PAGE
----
One of the stipulations Joseph and I adamantly fought for in Asher’s disposition was victim mediation. I don’t even remember where we first learned of it, but by the time we were sitting in court, three months after Asher’s removal from our home, we knew it needed to be included in any sentencing. We certainly didn’t understand what would go into victim mediation or where, in the process, it would fall. We just needed some kind of official validation that Asher would be required to face his victims and acknowledge his hurtful and abusive behaviors to each of them.

Back in November, Asher’s behaviors were settling into a consistent enough pattern of good choices and self-reflection that we began discussing release. Staffing that month was a positive affair with Asher’s staff workers and probation officer all verbalizing their excitement for apparent changes in a positive direction. And even more rewarding for Asher was the announcement that if he continued on the same course, he could look forward to release in 60-90 days.

We all left that meeting walking a bit on air.

And of course, the next question that came to us was about victim mediation. If Asher was potentially ready for release within 2-3 months, then when and how were we to expect victim mediation to occur.

The following several months were grueling, to say the very least. Asher almost immediately fell into a backward slide of selfishness and entitlement reminiscent of his first weeks out of our home. He refused to stay accountable for poor choices, bad decisions, inappropriate conduct, and irrational breakdowns. He grew increasingly belligerent. And as each month passed, the staff meetings became more and more hostile. Asher couldn’t understand why he was told in November that release could be as early as 60 days and yet here we were 120 days later, and he still was being denied access to release specific preparatory meetings and privileges. And though his own lack of responsiveness to treatment and gross entitlement were at the root for the delay, all he could do was complain miserably about how unfair it was that he worked so hard for nothing.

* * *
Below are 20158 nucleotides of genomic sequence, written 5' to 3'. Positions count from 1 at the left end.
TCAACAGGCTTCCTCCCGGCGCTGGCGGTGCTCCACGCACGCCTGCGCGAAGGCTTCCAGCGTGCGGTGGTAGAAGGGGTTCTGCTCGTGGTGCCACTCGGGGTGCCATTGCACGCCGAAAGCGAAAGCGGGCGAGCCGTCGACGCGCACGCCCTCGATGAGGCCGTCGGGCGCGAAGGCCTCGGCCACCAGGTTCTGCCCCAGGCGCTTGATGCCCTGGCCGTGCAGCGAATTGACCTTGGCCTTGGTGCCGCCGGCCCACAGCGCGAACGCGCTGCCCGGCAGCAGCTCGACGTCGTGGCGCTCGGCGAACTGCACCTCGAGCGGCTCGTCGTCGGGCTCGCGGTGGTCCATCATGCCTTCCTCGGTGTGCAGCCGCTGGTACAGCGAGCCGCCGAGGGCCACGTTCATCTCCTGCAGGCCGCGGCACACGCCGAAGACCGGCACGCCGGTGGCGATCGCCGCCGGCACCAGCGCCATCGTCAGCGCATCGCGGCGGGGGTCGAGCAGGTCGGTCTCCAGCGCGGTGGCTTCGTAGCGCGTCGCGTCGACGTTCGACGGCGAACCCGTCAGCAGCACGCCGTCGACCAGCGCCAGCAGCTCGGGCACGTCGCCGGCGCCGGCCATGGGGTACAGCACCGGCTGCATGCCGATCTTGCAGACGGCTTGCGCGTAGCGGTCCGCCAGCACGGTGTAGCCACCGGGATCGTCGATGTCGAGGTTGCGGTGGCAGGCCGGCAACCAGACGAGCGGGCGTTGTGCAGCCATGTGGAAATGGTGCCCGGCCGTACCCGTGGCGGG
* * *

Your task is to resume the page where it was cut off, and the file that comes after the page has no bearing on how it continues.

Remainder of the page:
Slowly – very slowly – Asher began to come around to an understanding that this process was not simply about checking boxes in a linear timeline of to-dos. We also fought to move him from the counselor originally assigned to him and were at last granted a counselor that works closely with sexual offenders (something the previous one did not do). Through his work with Asher, our son drafted three individual apology letters that will be read aloud during the person-to-person victim mediation meetings.

However, the first step before they can be read by Asher is a proof-reading of sorts. Georgia, Olivia, and Nathan will each read the letter in their own therapist’s office and then work through edits and changes they need. This ensures that Asher understands more about what each sibling requires for relational reconciliation. It also ensures the letters are indeed focused on what the victim needs and not what the perpetrator believes they need. Lastly, it starts to emotionally prepare our children for that face-to-face meeting.

We sat down with Georgia and Olivia’s therapists a few days ago in separate appointments and read Asher’s words aloud to them.

And so a fresh hell is beginning in our home.

We will now spend the next week working through his apology letter with each of the girls before meeting with their therapists. Our suggestions and corrections will then be sent back to Asher’s counselor who will work through those changes with him before delivering them back to us for further review. I’m told this process could take as many as 4 or 5 iterations (each iteration taking approximately 2 weeks) before everyone feels good about the letter.

We aren’t even beginning Nathan’s letter because his therapist believes there is too much material for our family to try and handle all three letters simultaneously. But we will do the same process with him.

Then we meet.